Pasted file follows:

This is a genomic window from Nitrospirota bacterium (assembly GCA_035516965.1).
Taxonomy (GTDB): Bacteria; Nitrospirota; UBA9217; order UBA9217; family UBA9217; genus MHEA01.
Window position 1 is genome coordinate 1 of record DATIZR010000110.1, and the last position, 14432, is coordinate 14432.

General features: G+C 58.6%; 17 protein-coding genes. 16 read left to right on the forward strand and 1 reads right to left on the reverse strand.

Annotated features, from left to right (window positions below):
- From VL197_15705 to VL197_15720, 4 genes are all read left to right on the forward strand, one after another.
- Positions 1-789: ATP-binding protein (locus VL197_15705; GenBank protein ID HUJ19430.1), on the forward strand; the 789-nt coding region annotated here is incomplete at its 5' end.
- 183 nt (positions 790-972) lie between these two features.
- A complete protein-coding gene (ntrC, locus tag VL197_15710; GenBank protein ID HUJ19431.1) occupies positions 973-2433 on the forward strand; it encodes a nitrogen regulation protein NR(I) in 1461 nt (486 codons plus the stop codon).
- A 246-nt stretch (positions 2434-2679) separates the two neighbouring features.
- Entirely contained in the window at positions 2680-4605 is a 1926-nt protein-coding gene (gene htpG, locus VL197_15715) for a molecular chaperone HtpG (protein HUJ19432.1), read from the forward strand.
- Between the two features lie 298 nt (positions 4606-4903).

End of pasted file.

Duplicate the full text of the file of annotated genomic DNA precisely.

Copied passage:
This is a genomic window from Nitrospirota bacterium (assembly GCA_035516965.1).
Taxonomy (GTDB): Bacteria; Nitrospirota; UBA9217; order UBA9217; family UBA9217; genus MHEA01.
Window position 1 is genome coordinate 1 of record DATIZR010000110.1, and the last position, 14432, is coordinate 14432.

General features: G+C 58.6%; 17 protein-coding genes. 16 read left to right on the forward strand and 1 reads right to left on the reverse strand.

Annotated features, from left to right (window positions below):
- From VL197_15705 to VL197_15720, 4 genes are all read left to right on the forward strand, one after another.
- Positions 1-789: ATP-binding protein (locus VL197_15705; GenBank protein ID HUJ19430.1), on the forward strand; the 789-nt coding region annotated here is incomplete at its 5' end.
- 183 nt (positions 790-972) lie between these two features.
- A complete protein-coding gene (ntrC, locus tag VL197_15710; GenBank protein ID HUJ19431.1) occupies positions 973-2433 on the forward strand; it encodes a nitrogen regulation protein NR(I) in 1461 nt (486 codons plus the stop codon).
- A 246-nt stretch (positions 2434-2679) separates the two neighbouring features.
- Entirely contained in the window at positions 2680-4605 is a 1926-nt protein-coding gene (gene htpG, locus VL197_15715) for a molecular chaperone HtpG (protein HUJ19432.1), read from the forward strand.
- Between the two features lie 298 nt (positions 4606-4903).